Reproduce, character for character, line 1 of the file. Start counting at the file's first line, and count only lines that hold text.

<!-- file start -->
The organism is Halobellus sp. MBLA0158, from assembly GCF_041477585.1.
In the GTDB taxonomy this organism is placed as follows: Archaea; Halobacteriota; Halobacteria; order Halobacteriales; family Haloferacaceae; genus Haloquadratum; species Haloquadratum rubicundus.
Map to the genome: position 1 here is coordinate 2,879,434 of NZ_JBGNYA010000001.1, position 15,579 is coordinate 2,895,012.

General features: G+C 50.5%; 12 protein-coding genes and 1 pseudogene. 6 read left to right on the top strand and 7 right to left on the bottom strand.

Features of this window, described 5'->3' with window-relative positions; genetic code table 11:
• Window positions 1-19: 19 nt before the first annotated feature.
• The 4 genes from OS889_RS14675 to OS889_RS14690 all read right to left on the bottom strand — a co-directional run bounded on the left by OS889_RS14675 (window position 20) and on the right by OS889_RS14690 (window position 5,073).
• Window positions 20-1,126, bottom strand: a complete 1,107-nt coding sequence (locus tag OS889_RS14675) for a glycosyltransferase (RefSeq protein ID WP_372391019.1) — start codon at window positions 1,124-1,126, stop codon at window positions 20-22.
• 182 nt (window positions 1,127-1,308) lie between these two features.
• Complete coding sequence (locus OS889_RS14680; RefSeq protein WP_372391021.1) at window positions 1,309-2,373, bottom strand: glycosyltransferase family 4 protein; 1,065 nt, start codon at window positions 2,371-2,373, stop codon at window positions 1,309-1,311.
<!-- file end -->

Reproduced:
The organism is Halobellus sp. MBLA0158, from assembly GCF_041477585.1.